‘Misleading’ advertorial said college was a leading supplier of pilots

The Pilot Training College was wrapped on the knuckles by Britain’s Advertising Standards Authority two years ago for claiming to be a “leading supplier of commercial pilots to major airlines”.

An ‘advertorial’ for the company in an aviation magazine caused the controversy.

In the text PTC was described as “one of the leading suppliers of commercial pilots to the major airlines like Emirates, Flybe Virgin, Qantas and Ryanair”.

This and two other claims were challenged by a pilot and co-pilot.

When the “leading” claim was put to the company, it said its graduates were employed by 26 airlines around the world, that it was an approved training partner of Flybe, for which it had already trained eight students and were contracted to train a further six, and that they had 81 graduates with Ryanair, one each with Emirates and Qantas, and that a Virgin Airways employee was enrolled on its BSc degree in airline transport operations.

However, PTC did say “after careful reflection and reference to the CAP code” that its claim to be a leading supplier “was not the most appropriate phrasing”.

In its ruling in Oct 2010, the authority upheld the complaint as misleading, saying PTC should take greater care to ensure the accuracy of its claim.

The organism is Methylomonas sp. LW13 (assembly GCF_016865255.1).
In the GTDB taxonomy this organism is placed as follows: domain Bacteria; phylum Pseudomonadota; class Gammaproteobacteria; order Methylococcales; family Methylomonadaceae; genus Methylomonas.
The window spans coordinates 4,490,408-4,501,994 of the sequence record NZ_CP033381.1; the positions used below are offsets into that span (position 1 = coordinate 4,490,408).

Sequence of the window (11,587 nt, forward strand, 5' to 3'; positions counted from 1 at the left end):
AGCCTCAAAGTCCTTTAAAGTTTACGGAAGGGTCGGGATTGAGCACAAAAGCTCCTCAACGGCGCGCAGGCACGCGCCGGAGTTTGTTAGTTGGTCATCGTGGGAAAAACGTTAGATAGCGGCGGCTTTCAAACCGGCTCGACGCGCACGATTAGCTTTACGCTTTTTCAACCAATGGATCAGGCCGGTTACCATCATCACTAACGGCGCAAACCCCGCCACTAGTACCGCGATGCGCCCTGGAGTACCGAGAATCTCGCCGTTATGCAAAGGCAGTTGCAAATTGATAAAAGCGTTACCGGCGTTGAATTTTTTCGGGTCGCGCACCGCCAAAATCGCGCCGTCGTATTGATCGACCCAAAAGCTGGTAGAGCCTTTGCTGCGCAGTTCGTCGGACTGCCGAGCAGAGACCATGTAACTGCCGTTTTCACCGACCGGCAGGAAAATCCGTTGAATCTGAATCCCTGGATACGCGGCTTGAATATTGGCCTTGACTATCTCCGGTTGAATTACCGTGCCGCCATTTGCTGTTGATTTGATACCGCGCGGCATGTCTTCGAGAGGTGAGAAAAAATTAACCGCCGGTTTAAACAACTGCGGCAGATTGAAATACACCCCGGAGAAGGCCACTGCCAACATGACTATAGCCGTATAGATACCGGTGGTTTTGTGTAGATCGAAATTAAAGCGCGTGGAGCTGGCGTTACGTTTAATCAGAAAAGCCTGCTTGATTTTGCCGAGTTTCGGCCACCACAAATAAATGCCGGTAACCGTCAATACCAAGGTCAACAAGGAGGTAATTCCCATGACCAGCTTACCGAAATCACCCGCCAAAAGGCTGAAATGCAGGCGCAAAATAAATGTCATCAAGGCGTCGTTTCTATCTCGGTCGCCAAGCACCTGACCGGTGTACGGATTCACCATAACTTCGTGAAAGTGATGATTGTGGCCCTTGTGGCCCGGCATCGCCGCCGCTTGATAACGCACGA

It also upheld a claim over a statement in the advertorial that said “training to become an airline pilot will cost less that one yearis [sic] salary for a Captain, which is a level reached by most graduates within five years of graduation”.

The advertising body said it had not seen evidence that demonstrated the rank of captain was achieved by most graduates within five years. Therefore, it said the claim was misleading.

Finally, a complaint was made over a statement in the advertorial which read: “Not only has the number of jobs remained fairly constant, the downturn is in fact masking an imminent and serious pilot shortage in the industry, due to increased retirement rates and expansion in areas like the Middle and Far East.”

The statement “conveyed a sense of urgency and suggested that the need for pilots was immediate”, the authority said.

“We noted that the ad explained that was due to increased retirement rates and airline expansion in the Middle and Far East, but we also noted we had not seen evidence to demonstrate that.

“We noted that the PTC referred to various independent industry reports that they believed showed that there would be a worldwide demand for 300,000 extra pilots over the next 20 years, as well as the order projections from Boeing.”

The authority said because it had not seen the evidence it concluded the claim was misleading.

It ruled the advertorial in its form at that time should not appear again.

For more on this story, see FIT kills contract with Irish flight school.

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